Friday, September 18, 2009

Fact of Life #5: Denial (No, not theirs, yours!)

People talk a lot about "denial" when they talk about diabetes... about how the PWD in their life doesn't take care of themselves, how they pretend the diabetes doesn't exist, how they do whatever they want around their disease... and so on, and so on. We've heard it - and talked about it, with friends, family, doctors - many times before.

But how many times have we actually stopped to look at the flip side of that... at the fact that we as spouses, partners, loved ones of the PWD may actually be living with a form of denial all our own?

I think it is true of anyone who lives with and loves a person with diabetes, that there are many moments of
wishing that the diabetes didn't exist or was gone magically (poof!) one day. For me it is a matter of wishing I could take it all away from my husband, so that he could go back to those carefree days where he wouldn't have to think about, worry about, or deal with those diabetes ups and downs on an hourly basis. Of course I don't share this feeling with him (until now, that is!), because unfortunately - as we all know - just wishing the diabetes was gone doesn't make it so... or make it productive, so I just push that notion back under the rug from whence it came.

But I wonder sometimes if that desire to have the diabetes "gone" creates a unique type of denial for me as a spouse ... something I would term the "No-Big-Deal-ness" that I find myself feeling or communicating to other people around my husband's diabetes.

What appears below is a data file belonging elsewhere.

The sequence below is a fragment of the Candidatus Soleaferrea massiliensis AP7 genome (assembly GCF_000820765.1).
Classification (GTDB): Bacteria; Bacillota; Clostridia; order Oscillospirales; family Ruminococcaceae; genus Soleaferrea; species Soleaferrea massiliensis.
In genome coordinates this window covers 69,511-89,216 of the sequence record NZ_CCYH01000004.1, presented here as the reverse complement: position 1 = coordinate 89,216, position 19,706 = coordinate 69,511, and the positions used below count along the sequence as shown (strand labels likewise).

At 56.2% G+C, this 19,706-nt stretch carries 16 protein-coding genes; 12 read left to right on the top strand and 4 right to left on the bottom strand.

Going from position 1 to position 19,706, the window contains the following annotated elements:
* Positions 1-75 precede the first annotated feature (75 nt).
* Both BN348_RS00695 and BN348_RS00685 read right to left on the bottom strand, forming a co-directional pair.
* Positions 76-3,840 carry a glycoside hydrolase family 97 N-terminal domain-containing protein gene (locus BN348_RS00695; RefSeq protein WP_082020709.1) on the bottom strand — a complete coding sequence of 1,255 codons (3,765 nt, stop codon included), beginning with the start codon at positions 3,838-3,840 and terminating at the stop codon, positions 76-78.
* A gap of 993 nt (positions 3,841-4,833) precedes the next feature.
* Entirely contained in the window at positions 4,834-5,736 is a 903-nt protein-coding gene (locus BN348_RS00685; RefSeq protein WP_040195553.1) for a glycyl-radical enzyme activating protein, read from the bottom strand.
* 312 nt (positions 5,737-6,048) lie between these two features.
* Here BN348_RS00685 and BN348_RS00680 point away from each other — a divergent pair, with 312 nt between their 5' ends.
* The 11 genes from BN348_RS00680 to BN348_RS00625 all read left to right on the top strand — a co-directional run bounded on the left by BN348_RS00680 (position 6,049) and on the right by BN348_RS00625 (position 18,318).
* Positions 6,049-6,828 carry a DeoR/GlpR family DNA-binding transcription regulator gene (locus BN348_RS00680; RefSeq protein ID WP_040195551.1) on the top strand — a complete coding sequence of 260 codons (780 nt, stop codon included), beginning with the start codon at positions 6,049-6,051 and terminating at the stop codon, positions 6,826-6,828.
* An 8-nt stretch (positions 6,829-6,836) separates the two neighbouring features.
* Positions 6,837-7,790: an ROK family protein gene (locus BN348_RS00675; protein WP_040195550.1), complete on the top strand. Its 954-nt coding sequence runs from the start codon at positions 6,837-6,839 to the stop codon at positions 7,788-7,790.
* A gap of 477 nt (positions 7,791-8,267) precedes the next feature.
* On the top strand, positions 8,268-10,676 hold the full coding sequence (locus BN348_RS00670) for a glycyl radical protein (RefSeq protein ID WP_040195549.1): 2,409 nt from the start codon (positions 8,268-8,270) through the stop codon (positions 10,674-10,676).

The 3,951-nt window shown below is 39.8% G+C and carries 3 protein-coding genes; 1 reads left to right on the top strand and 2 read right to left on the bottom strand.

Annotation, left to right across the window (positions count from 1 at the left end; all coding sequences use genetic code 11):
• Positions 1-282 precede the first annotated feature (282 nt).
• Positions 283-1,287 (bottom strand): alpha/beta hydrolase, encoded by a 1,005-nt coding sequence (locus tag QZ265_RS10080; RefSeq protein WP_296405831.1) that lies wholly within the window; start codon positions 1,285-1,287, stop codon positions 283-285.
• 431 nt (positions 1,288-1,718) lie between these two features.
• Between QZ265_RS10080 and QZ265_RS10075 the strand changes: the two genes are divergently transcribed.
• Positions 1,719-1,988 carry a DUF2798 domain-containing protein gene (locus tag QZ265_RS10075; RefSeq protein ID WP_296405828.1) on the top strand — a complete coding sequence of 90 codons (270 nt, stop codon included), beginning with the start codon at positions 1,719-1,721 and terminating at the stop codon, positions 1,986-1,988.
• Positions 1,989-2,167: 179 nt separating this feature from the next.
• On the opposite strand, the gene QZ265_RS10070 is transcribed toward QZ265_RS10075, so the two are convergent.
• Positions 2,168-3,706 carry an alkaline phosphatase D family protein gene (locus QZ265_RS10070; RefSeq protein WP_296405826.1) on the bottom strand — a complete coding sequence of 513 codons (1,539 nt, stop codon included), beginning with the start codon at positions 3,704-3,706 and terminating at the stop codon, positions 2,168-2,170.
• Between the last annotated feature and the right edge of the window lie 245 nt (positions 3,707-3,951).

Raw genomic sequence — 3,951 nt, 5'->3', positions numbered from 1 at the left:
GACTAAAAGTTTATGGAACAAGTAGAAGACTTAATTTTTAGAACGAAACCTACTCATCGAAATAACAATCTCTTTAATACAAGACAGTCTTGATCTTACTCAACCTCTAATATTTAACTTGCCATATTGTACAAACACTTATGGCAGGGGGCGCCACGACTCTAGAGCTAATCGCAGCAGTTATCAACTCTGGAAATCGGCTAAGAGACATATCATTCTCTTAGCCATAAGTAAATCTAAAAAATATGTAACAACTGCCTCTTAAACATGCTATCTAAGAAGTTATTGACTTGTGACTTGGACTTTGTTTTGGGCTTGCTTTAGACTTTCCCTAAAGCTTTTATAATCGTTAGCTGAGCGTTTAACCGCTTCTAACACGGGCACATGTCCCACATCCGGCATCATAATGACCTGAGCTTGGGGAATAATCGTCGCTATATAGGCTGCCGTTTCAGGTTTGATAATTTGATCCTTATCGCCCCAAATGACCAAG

As a spouse, I think that a certain level of "denial" of the disease is healthy ... in order to keep the diabetes in its place and not allow it to rule, or define, our lives. However, I've also come to realize that there are times that I find myself in that different kind of denial... the one where even though I recognize (of course) that the diabetes is there, that it is not going anywhere, that it is a fact of our lives, I still find myself thinking "it's not so bad ... and because it isn't bad now, it never will be. Ever, ever, ever."

I know I am one of the lucky ones - my husband has had type 1 now for 12 years, with no complications and only a handful of serious low episodes. He is very proactive in his care - wears a pump, checks his numbers many times a day, counts his carbs, sees his doctors and has his A1c checked regularly - and I am always awed and grateful for how well he does all of this.

In a way I think his good management of the diabetes has facilitated my unique form of denial ... not to put any blame on him of course (who wouldn't want a spouse who takes care of business?!), but I almost feel like the fact that his diabetes has remained largely "invisible" has allowed me to lull myself into that "no big deal" denial.

For others whose partner's may not be taking as good care with their diabetes, and may in fact be in denial of their own disease, it may be a realization that you too are somehow a "partner in crime", abetting your partner's denial with your own participation in, or encouragement of, things that are less than optimal for your loved one's daily management... that regular trip to the ice cream store? Getting upset with your partner with the disruption that checking blood sugars or treating the diabetes makes in your daily routine? Making it difficult for them, and for you?

Regardless of how we got here, I'm starting to think that this type of "no big deal" denial isn't a great place for us to be.